There is are 2 chicken rice shops along Purvis Street which is far more superior than the Chatterbox.
Geylang "No Signboard Seafood" still offers the tastiest crab among all the other branches.
If u dont like seafood (Taiwan got plenty) and typical Chinese cuisine, can also consider Heng Hua cuisine, not too expensive, not spicy and very different from other Chinese food. The one I go regularly is Pu Tien at Kitchener Road, no car also can.
Best place to bring them is to 2 restaurants - one at UOB Plaza Si Chuan Do Hua which has a super view as it's on the top floor or another branch Park Royal Beach Road which is a cosy and nice place. You can indulge their tea as they have tea house on both branches.
They are having a great dimsum menu - Serving 100 Dimsums (including a few desserts) for $38.00 ++
It's available even on weekends and public holidays.
Ka Soh @ Amoy Street.
Good and not-so-pricey cantonese dishes.
Patronised by many famous foreign personalities.
After that, stroll to Lao Pa Sat (as you mentioned) for supper
Bear in mind eating seafood needs to use many fingers, its messy and some visitors may not like it. Unless some high class restaurants where they have waiters and waitresses to help each guest to pill off the seafood shells....
If your guests don't mind indian food, you can bring them to little India, you can bring them to Sri Kamalas opposite Tekka Market, it is air conditioned, very multi racial as all races go there to eat and they even have a PRC waiter now!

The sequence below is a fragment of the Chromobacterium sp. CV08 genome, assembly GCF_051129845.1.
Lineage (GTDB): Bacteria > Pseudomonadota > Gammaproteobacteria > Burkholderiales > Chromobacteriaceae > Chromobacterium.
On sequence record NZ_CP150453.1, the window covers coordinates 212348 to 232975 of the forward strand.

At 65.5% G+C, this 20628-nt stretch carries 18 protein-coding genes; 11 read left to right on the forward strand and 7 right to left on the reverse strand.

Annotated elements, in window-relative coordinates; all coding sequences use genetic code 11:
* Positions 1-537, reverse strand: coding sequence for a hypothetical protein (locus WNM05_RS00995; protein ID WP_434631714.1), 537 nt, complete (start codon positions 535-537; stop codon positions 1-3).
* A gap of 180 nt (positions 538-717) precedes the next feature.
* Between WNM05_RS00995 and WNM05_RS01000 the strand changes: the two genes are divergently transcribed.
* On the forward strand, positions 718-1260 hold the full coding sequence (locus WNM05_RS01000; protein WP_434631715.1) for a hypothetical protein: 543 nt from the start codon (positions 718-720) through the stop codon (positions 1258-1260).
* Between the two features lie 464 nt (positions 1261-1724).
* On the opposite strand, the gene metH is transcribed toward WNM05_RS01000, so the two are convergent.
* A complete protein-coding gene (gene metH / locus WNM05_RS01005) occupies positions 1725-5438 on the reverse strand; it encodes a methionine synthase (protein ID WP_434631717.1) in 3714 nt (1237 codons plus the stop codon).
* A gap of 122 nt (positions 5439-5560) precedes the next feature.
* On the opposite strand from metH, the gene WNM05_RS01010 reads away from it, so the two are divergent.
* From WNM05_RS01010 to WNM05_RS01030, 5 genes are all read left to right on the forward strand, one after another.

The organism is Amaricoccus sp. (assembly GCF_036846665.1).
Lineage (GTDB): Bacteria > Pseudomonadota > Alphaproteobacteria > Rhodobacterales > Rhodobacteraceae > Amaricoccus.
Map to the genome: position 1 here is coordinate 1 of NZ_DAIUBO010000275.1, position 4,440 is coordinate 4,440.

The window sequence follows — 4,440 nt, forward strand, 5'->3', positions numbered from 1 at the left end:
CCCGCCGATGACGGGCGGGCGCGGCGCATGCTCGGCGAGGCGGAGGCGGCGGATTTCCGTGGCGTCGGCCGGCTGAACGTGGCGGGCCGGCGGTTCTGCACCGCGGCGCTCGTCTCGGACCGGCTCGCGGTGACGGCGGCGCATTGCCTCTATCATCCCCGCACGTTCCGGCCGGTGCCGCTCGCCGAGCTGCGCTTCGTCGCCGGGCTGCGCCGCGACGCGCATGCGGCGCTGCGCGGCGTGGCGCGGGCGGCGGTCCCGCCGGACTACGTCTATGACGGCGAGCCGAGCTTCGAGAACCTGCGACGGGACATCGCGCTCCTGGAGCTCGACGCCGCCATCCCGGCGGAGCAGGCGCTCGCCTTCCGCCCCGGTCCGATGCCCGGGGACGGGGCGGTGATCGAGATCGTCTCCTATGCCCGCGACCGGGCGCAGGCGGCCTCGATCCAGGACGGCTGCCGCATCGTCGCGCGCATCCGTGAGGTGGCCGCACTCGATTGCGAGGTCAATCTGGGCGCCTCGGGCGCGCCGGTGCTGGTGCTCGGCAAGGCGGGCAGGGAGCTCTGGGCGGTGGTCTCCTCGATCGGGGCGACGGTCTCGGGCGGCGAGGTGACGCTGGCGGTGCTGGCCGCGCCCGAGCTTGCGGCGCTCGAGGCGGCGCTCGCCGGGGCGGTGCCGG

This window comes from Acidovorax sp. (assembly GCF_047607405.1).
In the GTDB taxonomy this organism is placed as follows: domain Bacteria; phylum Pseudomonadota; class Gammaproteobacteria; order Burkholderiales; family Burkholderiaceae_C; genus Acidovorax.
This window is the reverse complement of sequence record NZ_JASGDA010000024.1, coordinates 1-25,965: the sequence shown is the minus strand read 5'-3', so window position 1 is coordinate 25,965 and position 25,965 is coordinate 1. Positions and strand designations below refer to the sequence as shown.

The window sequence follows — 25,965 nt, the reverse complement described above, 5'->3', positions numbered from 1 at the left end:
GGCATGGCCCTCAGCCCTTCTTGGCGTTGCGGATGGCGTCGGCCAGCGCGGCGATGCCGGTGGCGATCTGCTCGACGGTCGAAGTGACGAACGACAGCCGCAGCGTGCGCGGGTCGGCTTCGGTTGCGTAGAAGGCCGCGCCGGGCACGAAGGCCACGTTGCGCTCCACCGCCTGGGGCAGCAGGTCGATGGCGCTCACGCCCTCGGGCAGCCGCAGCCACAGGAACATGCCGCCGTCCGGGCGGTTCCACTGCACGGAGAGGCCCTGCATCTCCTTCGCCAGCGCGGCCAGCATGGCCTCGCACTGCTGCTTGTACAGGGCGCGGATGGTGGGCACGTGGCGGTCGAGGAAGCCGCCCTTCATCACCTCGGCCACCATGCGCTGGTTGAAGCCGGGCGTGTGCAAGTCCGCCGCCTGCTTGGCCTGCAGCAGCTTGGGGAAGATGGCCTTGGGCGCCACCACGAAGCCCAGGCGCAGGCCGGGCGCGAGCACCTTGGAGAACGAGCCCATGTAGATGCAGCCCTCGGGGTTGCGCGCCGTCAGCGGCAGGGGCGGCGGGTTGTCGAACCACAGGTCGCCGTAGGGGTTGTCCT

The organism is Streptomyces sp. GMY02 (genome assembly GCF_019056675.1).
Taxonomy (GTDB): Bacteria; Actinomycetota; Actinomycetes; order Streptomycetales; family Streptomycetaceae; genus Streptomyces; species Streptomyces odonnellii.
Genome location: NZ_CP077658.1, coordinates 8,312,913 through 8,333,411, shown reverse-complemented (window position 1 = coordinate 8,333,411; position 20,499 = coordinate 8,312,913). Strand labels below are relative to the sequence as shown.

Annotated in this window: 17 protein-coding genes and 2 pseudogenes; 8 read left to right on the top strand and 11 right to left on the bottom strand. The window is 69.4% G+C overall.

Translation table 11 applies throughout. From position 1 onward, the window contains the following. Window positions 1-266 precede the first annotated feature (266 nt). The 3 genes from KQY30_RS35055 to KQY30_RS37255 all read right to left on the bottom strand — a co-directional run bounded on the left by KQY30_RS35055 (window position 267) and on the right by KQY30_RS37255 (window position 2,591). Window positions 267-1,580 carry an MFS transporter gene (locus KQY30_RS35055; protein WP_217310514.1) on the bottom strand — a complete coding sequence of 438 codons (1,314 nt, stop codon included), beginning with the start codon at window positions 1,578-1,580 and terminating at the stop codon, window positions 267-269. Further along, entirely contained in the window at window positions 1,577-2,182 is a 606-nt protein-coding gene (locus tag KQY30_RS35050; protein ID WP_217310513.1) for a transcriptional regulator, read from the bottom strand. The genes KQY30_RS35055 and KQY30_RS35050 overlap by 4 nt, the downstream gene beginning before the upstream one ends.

However I think you better find out from you wife, exactly what your guests are expecting and their characters. If they are expecting to try local food and local environments then you are safe in bringing them to hawker centres etc. On the other hand if they are the atas type, must eat restaurant, everything must be served nice nice..... then honestly just bring them to a nice air conditioned restaurant will do.... no point letting them try local food at hawker centre as they might just find the whole experience "dirty"
I entertain Taiwanese once in a while. And their favorite is seafood plus hard liquor.
It really depends if your relatives are businessmen type or the carefree leisure type. Whatever the case, several Taiwanese businessmen or friends I know of hated buffet. Taiwanese love to talk as a group and when one speaks, you have a few people going round get more food. In the end, a buffet to them is an eat and eat meaningless session with no room for gan bei or chit chat.
Bring them to a good restaurant that serves local food. Be advised that not all foreigners can take local (hawker) hygiene and so it may end up as food poisoning.
Chicken rice? May not be an all time fav by Taiwanese as Singapore most chicken meat (from chicken rice stalls) are barely 75% cooked. Some semi-raw portions can contain quite abit of bacteria which only locals has the immunity to fight.
Think of food safety more than an episode to dip your Taiwanese relatives to an adventurous exotic food paradise.
Restaurant cleanliness is indicated right at the front of the shop. You will see A, B, C or D grading. Both A & B gradings are quite acceptable.
Last edited by contaxable; 16th July 2008 at 11:18 PM.
I've never failed to impress my overseas visitors, from East to West on Peranakan food and culture. Only problem, it's too rich.
Try "Peramakan" at Keppel Country Club, Level 3. Weekends are always full, booking essential.
just1book, no kidding!
dunno if the same chef is still there or not.... i think 2 got fired for fighting there... end up one kena chopped and hospitalised and staff got slashed too... my aunt is the housekeeper of the club there...
Started with a small shop in Joo Chiat and got invited to operated this restaurant in the Keppel Country Club. The style of cooking is simply superb. $200 for 7 with loose change, plus another $50 for the desserts, die-die must try.
just1book, no kidding!